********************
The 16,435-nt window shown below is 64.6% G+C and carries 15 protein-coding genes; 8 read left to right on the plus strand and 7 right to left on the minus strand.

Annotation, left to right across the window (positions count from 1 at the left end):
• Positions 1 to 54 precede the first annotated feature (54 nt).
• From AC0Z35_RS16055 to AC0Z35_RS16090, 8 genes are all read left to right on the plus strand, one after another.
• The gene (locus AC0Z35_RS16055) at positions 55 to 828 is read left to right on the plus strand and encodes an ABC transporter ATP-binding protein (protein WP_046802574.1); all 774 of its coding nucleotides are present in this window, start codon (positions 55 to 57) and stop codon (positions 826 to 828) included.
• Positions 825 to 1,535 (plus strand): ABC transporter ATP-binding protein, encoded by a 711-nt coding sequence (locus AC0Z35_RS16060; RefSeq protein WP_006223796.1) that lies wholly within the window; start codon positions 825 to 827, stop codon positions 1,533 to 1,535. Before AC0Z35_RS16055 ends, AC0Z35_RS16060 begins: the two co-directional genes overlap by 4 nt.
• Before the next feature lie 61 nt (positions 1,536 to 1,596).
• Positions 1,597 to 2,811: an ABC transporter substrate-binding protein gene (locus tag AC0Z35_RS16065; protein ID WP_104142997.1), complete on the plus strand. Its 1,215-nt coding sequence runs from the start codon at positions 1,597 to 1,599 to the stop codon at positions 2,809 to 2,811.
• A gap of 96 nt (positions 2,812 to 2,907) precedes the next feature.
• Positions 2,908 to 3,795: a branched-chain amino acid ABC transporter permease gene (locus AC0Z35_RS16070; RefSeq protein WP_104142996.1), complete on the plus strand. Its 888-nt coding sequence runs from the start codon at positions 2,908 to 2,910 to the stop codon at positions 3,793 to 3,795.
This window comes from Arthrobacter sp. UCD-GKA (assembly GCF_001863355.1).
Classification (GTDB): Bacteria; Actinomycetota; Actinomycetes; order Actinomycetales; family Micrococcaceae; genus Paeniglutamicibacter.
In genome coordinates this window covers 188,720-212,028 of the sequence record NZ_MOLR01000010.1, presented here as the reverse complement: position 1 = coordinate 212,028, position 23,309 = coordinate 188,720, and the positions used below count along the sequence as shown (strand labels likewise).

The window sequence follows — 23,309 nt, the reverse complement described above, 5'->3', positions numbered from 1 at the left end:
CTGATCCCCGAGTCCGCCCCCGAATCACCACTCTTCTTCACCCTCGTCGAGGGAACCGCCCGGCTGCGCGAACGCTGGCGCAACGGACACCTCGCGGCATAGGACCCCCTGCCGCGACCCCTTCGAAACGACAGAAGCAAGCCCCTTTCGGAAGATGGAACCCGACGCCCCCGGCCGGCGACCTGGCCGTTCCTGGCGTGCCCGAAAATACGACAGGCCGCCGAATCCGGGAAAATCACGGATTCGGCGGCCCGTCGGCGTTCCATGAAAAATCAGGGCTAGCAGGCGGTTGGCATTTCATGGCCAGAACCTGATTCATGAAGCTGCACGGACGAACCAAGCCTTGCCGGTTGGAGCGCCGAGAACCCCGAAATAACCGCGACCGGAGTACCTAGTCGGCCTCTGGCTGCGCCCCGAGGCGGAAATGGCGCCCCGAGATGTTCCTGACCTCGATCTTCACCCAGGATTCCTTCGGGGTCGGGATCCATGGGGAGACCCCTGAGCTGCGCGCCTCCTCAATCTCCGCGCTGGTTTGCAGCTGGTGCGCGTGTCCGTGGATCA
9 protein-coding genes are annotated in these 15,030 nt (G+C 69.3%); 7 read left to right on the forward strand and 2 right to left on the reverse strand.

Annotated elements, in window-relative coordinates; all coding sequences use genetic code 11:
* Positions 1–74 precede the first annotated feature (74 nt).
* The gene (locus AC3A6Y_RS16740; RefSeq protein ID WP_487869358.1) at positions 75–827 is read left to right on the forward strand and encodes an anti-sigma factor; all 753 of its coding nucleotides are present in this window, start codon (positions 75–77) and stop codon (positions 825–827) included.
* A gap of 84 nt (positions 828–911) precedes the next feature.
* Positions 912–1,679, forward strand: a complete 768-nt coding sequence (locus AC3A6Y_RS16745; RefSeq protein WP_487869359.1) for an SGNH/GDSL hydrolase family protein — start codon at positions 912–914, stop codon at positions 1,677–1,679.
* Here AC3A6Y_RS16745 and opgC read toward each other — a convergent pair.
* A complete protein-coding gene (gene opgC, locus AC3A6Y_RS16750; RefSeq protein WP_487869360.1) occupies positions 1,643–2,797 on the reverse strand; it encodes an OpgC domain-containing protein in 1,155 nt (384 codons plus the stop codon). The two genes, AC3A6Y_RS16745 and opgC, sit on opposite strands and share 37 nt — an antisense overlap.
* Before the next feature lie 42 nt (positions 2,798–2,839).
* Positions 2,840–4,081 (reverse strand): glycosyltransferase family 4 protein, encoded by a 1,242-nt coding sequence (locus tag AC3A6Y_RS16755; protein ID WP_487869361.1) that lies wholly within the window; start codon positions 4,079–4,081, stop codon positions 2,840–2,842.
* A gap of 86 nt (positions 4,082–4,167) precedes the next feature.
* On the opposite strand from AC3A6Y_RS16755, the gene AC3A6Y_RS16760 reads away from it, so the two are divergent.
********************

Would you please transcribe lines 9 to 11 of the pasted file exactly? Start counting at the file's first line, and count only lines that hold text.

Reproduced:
• A gap of 96 nt (positions 2,812 to 2,907) precedes the next feature.
• Positions 2,908 to 3,795: a branched-chain amino acid ABC transporter permease gene (locus AC0Z35_RS16070; RefSeq protein WP_104142996.1), complete on the plus strand. Its 888-nt coding sequence runs from the start codon at positions 2,908 to 2,910 to the stop codon at positions 3,793 to 3,795.
This window comes from Arthrobacter sp. UCD-GKA (assembly GCF_001863355.1).